Most medicinal plant taxa in the world have been studied for their medicinal values and botanical properties. However, the occurrence of symbiotic fungi in these group of plants was not well studied (1, 2). The cultivation of medicinal herbs will need to learn about soil and plant biology, the environment and agricultural technology. In order to develop an effective method to obtain high quality medicinal materials, the study of symbiotic relationship between arbuscular mycorrhizal fungi (AMF) and medicinal plants is very important. The production and application of AMF biological fertilizers may be effective in the improvement of an actual method in plant production. It may be the most effective method to improve the quality and quantity of the medicinal materials obtained in the non-fertile soils. Arbuscular mycorrhizal fungi can increase plant growth, photosynthesis, nutrients storage, metabolites and beneficial chemical compounds and decrease soil borne plant diseases by inhibition of fungal pathogen (3, 4).
The study of the status of mycorrhizal symbiosis and soil monitoring has a specific value in the medicinal plant cultivation and production in dryland area. Symbiosis of medicinal herbs with AMF can be an effective alternative for improvement of soil-water efficiency by increasing plant tolerance and growth in dry land farming (5-8). Dry and osmotic stresses on plants can be alleviated by various morphological, anatomical, physiological and specially osmoregulation occurring better in plant with mycorrhizal symbiosis (5).
Due to these facts, a preliminary field survey was conducted to examine the mycorrhizal status of medicinal plants collected from the Garden of Medicinal Plants of Bu-Ali Sina in Hamadan in Iran with semiarid climate. The garden has an area of 3.7 h, located in southern part of the city of Hamadan. Where a collection of 213 plant species belong to herbaceous plants (25%), shrubs (41%), trees (27%) and onion plants (7%) from 64 families. In this category, two botanical families, Lamiaceae (39%), and Asteraceae (23%) have more species. Information about the symbiosis of medicinal plant species with AMF in the semi-arid region, allows increasing knowledge of the biology and ecology of these plant species. Our findings on the AMF symbiosis with medicinal plant species would be useful for preparation of AMF bio-fertilizer and application for different plant species in semi-arid regions.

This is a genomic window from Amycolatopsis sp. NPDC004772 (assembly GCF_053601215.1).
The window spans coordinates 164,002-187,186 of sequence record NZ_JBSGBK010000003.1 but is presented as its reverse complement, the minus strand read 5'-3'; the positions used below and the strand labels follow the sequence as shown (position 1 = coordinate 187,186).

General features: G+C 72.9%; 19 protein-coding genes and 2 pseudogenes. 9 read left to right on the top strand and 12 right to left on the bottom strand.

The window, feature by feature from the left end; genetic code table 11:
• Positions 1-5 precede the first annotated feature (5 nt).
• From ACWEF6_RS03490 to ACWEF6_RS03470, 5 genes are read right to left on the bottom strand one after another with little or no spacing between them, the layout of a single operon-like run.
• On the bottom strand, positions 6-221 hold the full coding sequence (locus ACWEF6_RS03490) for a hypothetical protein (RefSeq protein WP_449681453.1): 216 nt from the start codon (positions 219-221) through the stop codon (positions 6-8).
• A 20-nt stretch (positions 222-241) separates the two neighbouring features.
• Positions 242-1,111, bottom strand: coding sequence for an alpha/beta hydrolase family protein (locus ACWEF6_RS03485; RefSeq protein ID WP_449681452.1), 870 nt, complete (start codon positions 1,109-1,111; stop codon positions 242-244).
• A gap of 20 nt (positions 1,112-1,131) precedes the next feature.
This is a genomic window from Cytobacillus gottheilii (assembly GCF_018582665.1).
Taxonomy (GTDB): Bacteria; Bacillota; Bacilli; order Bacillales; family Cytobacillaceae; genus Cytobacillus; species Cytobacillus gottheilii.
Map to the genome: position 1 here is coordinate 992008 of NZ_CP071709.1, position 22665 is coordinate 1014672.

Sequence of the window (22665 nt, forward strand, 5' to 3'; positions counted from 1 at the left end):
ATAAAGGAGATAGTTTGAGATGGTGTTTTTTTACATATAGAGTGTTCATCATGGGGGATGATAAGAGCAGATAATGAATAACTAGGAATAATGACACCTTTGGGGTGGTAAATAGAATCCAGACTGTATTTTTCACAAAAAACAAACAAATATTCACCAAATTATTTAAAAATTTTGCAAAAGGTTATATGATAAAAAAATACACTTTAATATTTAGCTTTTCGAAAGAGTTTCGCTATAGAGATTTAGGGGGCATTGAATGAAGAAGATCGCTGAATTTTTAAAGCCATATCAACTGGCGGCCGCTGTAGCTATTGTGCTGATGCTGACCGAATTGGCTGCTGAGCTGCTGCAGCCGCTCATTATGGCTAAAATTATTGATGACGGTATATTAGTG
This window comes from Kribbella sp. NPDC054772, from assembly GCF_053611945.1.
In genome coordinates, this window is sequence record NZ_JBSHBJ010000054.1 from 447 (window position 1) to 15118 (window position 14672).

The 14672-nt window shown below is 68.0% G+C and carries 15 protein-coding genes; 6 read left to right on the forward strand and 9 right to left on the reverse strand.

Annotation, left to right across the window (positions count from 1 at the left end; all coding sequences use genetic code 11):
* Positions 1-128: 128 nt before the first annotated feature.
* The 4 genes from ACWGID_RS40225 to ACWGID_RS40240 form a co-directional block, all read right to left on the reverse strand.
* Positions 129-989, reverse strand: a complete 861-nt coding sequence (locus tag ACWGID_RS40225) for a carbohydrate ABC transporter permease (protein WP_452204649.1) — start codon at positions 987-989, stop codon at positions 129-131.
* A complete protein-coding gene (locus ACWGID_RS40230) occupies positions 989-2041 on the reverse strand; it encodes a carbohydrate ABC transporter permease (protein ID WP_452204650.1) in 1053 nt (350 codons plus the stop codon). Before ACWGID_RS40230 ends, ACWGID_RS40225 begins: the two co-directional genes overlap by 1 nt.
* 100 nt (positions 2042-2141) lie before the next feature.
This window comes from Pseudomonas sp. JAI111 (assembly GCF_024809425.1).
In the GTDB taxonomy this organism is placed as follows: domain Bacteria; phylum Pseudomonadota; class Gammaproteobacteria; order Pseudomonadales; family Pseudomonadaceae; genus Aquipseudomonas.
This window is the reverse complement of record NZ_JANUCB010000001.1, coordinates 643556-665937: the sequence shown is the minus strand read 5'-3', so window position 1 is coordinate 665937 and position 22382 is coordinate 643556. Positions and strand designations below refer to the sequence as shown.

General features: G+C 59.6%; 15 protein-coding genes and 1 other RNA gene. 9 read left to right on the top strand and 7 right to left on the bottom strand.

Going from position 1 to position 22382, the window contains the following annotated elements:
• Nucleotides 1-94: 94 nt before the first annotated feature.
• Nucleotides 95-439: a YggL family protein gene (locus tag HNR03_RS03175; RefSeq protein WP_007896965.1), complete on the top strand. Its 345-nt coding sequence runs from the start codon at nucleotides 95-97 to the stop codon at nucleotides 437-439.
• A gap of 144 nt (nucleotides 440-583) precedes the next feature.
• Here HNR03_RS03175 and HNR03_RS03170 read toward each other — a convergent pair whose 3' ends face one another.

Materials and methods
Study area, soil and plant sampling: This study was down in Bu-Ali Sina Garden of Medicinal Plants in Hamadan city, in northwest of Iran, with semi-arid climate. The minimum and the maximum annual mean temperatures are −8.33 and 40 ◦C, respectively. The average of annual rainfall and the average of annual temperature are 300 mm and 8.10 oC, respectively. The area of this garden is 2.3 hectares. It lies 1870 m higher than see level (48˚32΄30˝ E and 34˚47΄12˝N).
The garden has a rich collection of approximately 250 plant taxa from 48 native and foreign cultured plant families. Selection of annual and perennial herbaceous plant species was mainly on the basis of their growth stage. The sampled and studied plants were 48 species which belong to 9 families (i.e. Lamiaceae with 17 species, Asteraceae 12, Brassicaceae 5, Chenopodiaceae 2, Boraginaceae 2, Malvaceae 2, Zygophyllaceae 1, Plantaginaceae 1, Polygonaceae 1, Euphorbiace 1, Solanaceae 1, Apiaceae 1, Portulacaceae 1 and Fabaceae with 1 species). They were listed in Table 2. Plant roots and root surrounding soils were collected mainly at the flowering stage and early seed formation period in June, 2012. Root systems with soil were excavated intact and transported to the laboratory for analysis. In the case of each taxa, three repetition samples were collected.